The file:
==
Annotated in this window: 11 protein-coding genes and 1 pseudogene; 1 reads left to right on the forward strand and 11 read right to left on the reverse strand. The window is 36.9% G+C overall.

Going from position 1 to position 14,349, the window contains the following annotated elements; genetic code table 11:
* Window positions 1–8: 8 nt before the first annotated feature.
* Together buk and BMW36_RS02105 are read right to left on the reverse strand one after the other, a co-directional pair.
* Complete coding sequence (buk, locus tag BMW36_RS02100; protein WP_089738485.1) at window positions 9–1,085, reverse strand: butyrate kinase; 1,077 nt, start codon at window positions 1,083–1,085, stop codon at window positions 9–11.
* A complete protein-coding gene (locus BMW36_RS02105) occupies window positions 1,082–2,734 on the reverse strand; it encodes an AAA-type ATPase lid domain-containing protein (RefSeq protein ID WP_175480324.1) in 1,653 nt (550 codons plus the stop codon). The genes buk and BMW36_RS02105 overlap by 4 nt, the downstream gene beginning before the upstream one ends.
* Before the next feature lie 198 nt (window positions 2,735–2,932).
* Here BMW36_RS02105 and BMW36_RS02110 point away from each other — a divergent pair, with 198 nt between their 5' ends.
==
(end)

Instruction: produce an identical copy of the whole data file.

Annotated in this window: 11 protein-coding genes and 1 pseudogene; 1 reads left to right on the forward strand and 11 read right to left on the reverse strand. The window is 36.9% G+C overall.

Going from position 1 to position 14,349, the window contains the following annotated elements; genetic code table 11:
* Window positions 1–8: 8 nt before the first annotated feature.
* Together buk and BMW36_RS02105 are read right to left on the reverse strand one after the other, a co-directional pair.
* Complete coding sequence (buk, locus tag BMW36_RS02100; protein WP_089738485.1) at window positions 9–1,085, reverse strand: butyrate kinase; 1,077 nt, start codon at window positions 1,083–1,085, stop codon at window positions 9–11.
* A complete protein-coding gene (locus BMW36_RS02105) occupies window positions 1,082–2,734 on the reverse strand; it encodes an AAA-type ATPase lid domain-containing protein (RefSeq protein ID WP_175480324.1) in 1,653 nt (550 codons plus the stop codon). The genes buk and BMW36_RS02105 overlap by 4 nt, the downstream gene beginning before the upstream one ends.
* Before the next feature lie 198 nt (window positions 2,735–2,932).
* Here BMW36_RS02105 and BMW36_RS02110 point away from each other — a divergent pair, with 198 nt between their 5' ends.